On Tuesday, October 21st, Vice President Joe Biden, six metropolitan mayors, past and present US secretaries of transportation, and a wide variety of transit innovators, experts, and business and nonprofit leaders met in Washington, D.C. for the first in a series of live events, America Answers, hosted by the Washington Post. The first topic was commuting.
In advance of that meeting, ABC News and the Washington Post undertook a survey (1001 national respondents) asking whether government efforts to address traffic congestion should focus on expanding and building roads, or on providing more public transportation options. The majority, 54%, want public transit solutions. Even with a margin of error of 3.5 points, the 41% who answered “roads” make up a minority (5% answered “no opinion”).
Answers differed, not surprisingly, with geographic and demographic differences. For instance, 61% of urban residents favor transit, vs. 49% of people in rural areas. Personally, I think a 49% support rate in rural areas is a bit of a coup.
More interestingly, those favoring public transit solutions included the under-40 crowd, non-whites, and the very wealthy ($100k+ yearly income).
This poll has been getting a lot of attention in the last couple of days.
But… hold on. This all sounds familiar.
A poll of 800 people back in 2012 by the National Resources Defense Council showed a two-to-one preference for transit over road expansion. So are there fewer transit supporters now than in 2012? Well, first, we’re comparing apples and oranges. The NRDC poll had three options, not two: building communities where people don’t have to drive as much (as well as a fourth “NA/don’t know/all/none” answer which received 17%, compared to 5% “no opinion” in the ABC/Post poll).
The same NRDC poll shows that the same poll conducted in 2007 and 2009 showed even higher support for public transit. More interestingly, while 42% wanted increased public transit, only a third of respondents had used public transit in the previous month, while another third had NEVER used public transit.
So transit is, and has been, getting a lot of lip service. But what do the actual usage numbers show? Well, actually, they show a pretty flat line. According to the 2014 American Public Transportation Association’s 2014 Fact Book (Appendix pages 326-327), the number of commuters driving alone is hovering a mere 0.69% under its three-decade high of 76.98%.
While carpooling, transit ridership, and walking to work have seen tiny increases from 2010 to 2012, not one of them is at the peaks seen in 1980.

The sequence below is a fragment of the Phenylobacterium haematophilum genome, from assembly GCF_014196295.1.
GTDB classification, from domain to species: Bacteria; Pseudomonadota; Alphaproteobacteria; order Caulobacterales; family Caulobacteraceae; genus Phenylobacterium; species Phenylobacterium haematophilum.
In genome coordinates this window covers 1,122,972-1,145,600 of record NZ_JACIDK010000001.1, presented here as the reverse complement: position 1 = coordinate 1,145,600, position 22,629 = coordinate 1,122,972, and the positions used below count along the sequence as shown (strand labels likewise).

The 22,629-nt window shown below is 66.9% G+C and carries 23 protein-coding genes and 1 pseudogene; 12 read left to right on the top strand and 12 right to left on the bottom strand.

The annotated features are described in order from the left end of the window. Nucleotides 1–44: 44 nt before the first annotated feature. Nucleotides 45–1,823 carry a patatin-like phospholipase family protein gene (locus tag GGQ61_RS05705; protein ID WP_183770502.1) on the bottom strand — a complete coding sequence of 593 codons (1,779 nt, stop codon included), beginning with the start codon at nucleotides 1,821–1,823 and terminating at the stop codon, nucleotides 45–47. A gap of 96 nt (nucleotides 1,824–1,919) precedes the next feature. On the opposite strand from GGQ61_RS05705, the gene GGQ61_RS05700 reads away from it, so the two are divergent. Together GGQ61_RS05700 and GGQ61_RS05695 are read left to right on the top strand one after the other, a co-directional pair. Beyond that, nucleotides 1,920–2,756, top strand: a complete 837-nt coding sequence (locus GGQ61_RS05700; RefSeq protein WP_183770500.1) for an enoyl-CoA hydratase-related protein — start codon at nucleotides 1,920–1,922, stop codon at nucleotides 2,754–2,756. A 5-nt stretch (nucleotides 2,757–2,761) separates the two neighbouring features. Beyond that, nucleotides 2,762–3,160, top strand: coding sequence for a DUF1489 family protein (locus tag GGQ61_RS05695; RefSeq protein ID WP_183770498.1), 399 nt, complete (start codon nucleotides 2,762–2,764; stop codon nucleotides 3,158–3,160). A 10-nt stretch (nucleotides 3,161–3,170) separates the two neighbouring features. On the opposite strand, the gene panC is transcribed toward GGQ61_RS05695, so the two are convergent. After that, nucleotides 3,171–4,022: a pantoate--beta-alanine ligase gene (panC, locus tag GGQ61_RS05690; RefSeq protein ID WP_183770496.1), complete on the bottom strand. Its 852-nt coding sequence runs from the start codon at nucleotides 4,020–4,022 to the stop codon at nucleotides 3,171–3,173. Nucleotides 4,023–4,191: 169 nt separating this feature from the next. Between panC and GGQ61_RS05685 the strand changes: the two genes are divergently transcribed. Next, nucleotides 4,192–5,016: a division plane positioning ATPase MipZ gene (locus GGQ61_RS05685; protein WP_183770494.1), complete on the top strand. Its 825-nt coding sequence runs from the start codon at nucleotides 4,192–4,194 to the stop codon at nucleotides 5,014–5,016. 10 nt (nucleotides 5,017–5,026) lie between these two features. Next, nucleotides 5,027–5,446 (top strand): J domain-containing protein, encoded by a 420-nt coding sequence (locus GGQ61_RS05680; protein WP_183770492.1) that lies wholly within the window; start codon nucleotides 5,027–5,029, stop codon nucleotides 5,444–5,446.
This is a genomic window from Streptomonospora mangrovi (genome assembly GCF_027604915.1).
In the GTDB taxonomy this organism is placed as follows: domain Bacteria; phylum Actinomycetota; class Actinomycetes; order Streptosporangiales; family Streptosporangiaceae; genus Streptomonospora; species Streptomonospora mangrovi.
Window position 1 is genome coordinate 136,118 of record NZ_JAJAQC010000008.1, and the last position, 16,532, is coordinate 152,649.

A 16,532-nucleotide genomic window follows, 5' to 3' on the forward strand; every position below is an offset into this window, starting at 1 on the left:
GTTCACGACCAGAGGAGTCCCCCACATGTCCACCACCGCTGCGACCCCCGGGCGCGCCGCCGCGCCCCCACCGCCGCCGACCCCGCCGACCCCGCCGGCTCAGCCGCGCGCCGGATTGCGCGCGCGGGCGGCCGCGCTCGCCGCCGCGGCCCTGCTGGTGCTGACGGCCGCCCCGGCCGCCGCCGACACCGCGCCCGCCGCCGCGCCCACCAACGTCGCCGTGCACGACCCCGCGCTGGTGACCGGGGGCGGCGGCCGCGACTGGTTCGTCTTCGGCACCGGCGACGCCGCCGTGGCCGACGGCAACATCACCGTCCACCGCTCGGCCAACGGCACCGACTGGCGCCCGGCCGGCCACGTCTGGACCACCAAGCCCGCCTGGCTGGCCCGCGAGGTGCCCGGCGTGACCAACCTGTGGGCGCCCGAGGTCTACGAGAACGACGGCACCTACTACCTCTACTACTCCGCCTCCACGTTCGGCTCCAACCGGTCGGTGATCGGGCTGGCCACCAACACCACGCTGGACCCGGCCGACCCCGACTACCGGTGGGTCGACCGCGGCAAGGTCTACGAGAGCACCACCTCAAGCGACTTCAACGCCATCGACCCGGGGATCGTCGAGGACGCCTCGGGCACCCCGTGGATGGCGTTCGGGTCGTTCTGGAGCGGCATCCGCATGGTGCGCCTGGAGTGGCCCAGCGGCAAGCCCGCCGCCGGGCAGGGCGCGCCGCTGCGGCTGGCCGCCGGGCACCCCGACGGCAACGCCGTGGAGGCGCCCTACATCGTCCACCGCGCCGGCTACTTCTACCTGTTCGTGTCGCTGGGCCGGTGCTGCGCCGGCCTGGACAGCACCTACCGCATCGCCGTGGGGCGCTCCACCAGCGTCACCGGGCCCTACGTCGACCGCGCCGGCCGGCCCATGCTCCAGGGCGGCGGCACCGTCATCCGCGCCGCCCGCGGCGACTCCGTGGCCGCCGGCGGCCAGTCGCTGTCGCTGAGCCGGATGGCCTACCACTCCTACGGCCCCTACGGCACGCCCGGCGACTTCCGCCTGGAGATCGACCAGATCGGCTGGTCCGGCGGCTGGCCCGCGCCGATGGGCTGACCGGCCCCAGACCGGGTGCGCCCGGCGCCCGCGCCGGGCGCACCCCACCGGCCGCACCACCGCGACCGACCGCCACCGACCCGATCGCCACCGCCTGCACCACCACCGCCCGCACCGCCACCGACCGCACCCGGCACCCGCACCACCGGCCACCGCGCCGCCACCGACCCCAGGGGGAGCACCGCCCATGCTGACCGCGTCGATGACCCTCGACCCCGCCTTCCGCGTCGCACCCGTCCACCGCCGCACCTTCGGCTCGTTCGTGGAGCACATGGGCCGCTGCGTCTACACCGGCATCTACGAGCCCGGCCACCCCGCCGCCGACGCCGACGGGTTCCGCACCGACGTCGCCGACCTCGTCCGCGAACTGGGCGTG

BUREAU OF CENSUS JOURNEY-TO-WORK BY MEANS OF TRANSPORTATION TO WORK, ALL COMMUTERSData drawn from the decennial census and the American Community Survey
|Transit||Walk||Other Means |
Admittedly, this is only work-related transit, while complete streets, livable communities, and urban vibrancy embraces a much broader concept of public transportation than how one gets to work. I imagine there are many people who would take transit to an event, say, a hockey game, or walk to a neighborhood business or restaurant, who would never consider a public transit commute.
So what does this actually mean for sustainable transportation?
Polls are often just a manifestation of the old saw that there are three kinds of lies: lies, damned lies, and statistics.
The statistics are inherently flawed. There is only a small sample set. People don’t always accurately report their use behavior. Polls are often about opinions, not actions, and it’s easy to be idealistic when there’s nothing but words at stake. Definitions and distinctions, such as that between utilitarian and recreational trips, muddy the waters. And on top of that, the questions are unrealistic, taken out of the context of real life. It’s easy to choose between A and B in a vacuum. It’s not so easy in the presence of C, D, E, and everything else vying for our dollars, our attention, and our desires. If the poll question from the beginning of this post had been “Should we spend more infrastructure dollars on public transit or public schools”, the answers would probably have differed wildly.
On the other hand, perception is enormously important. Perceived trends in transit ridership influence policy decisions and funding at all levels of government. Perceived public support and media coverage bring attention to issues and help or hinder policy and advocacy efforts.
One way to get around the inherent flaws in surveys, polls, and samples is to engage in use-based benchmarking. This ranges from bus fare-box tracking instead of visual sampling to bike counters like those implemented locally by ZAP Twin Cities. The best example of such counts locally comes from the Metro Green Line, whose ridership has already exceeded projections, nearly reaching 2030 expectations.
You Too Can Be a Data Point!
Participating in the democratic process is also important. Policy decisions don’t, or shouldn’t, take place in a vacuum. Various agencies do their best to reach out to the public for input.
Metro Transit wants public input on improvement of bus services.
Saint Paul wants public input on the revised Bike Plan. (Comments have reopened until December 5th: please go comment!)
Hennepin County wants to hear opinions on their Bicycle Transportation Plan. (Also open until December 5th.)
The Met Council welcomes input from community members.
And you can always email your local city council-member or mayor’s office directly.
So, celebrate the new poll results, but don’t forget: you can’t just talk the talk; you’ve got to walk the walk. And ride the bus. And the bike. And the train. Use the infrastructure that we’ve built so far, and keep asking for more.